Selecting Between Stainless Steel 304 and 316

Stainless Steel Valve

Figure 1: Stainless Steel Valve

In short, stainless steel 316 offers better protection than type 304 to 99% of common media present in applications. However, type 304 is still commonly used as it offers good protection to most applications and is the more economical choice. Understand what can cause corrosion in your application and speak with a Tameson Engineer to ensure you select the appropriate material for each application.

What is Stainless Steel?

All steels have the basic iron and carbon composition, but the term stainless steel refers to a wide range of steel alloys with a minimum of 10.5% chromium content by mass. These alloys are produced primarily for resistance to corrosion or oxidation, which happens when metals reacts with oxygen (in water or air) and rust. Stainless steels are 100% recyclable.

Chromium (Cr) is a hard metal which reacts with oxygen when exposed to water or air. In stainless steel, the chromium oxide creates a very thin stable surface film, which protects the metal from corrosion by limiting the oxygen’s access to the rest of the metal. This process, which results in resistance to corrosion, is called passivation. The stable film formed on the stainless steel is self-repairing in case it is scratched or temporarily disturbed by an upset environment. Figure 2 shows how the chromium layer (dark black) protects the rest of the alloy from oxidation, even when damaged.

Chromium Oxide Surface Film

Figure 2: Chromium Oxide Surface Film

Localized Corrosion of Stainless Steel

Despite it’s name, stainless steel is not quite stainless after all! Stainless steel can corrode if its ability to form its passivating film is disturbed. This intervention can have chemical or mechanical origins both of which can activate major modes of corrosion. However, this corrosion is typically localized and isn’t uniform across the entire metal like carbon steel. The main types of corrosion are pitting and crevice corrosion, which form due to a presence of an aggressive species like chloride (Cl-). However, if an environment is known to have increased chloride, different stainless steels can be selected that have higher concentrations of alloys to protect it.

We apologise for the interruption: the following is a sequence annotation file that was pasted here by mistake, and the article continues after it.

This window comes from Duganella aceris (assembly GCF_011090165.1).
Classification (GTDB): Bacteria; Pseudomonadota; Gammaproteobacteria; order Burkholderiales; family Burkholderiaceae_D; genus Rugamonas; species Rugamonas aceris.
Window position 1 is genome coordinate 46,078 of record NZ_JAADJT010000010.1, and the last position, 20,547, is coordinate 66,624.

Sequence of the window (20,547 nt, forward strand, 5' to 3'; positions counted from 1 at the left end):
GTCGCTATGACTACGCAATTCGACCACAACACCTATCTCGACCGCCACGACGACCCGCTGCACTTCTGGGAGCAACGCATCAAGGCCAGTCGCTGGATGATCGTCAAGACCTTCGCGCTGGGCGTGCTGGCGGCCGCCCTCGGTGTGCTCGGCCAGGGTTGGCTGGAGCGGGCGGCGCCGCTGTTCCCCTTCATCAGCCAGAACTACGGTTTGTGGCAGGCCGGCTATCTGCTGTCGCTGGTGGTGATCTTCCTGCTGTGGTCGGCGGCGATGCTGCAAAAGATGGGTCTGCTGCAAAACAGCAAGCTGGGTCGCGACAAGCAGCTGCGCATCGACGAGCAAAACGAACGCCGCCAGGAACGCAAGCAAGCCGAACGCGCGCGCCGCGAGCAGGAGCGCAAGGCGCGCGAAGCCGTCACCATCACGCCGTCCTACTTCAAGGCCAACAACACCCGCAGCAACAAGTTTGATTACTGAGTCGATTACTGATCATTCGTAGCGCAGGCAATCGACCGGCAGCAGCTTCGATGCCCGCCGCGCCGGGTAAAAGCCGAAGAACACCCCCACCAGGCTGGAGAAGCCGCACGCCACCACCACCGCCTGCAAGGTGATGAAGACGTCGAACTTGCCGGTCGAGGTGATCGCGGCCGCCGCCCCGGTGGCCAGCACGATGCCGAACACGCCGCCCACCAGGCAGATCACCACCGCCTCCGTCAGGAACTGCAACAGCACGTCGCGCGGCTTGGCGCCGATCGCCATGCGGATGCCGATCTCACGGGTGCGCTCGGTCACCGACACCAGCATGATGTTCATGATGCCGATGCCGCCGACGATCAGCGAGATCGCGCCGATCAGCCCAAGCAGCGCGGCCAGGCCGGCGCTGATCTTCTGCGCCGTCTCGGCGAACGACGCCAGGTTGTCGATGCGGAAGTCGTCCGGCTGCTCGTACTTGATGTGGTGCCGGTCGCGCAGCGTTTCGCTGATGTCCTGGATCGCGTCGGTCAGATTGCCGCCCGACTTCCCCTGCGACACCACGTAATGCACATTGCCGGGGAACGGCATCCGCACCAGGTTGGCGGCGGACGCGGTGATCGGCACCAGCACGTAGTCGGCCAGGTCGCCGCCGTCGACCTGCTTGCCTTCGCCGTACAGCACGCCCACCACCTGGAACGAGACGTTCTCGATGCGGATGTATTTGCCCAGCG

Pitting Corrosion

Figure 3: Pitting Corrosion

  • Pitting corrosion occurs when a damaged film layer has limited access to oxygen and an aggressive species such as chloride (Cl-) is present. In this scenario, stainless steel is incapable of re-forming the protective metal oxide film and corrosion forms small holes (pits) on the surface of the metal, which can have a sponge-like appearance. These pits are in some cases right under the surface and therefore invisible from the eye. A thin film pierced by a tiny hole can hide a thumb sized pit from view Figure 3 shows pitting corrosion under a microscope.
Crevice Corrosion

Figure 4: Crevice Corrosion

  • Crevice corrosion is in principle similar to pitting corrosion and occurs in confined spaces (crevices) where access to the environment is limited, as seen in Figure 4. This mode of corrosion happens in contact areas between parts, under gaskets or seals or spaces filled with deposits. In short, the corroding agent (an example being CI-) gets into the crevice interfering with the alloy’s ability to re-form a passivating film, and causing oxidation.

Types of Stainless Steel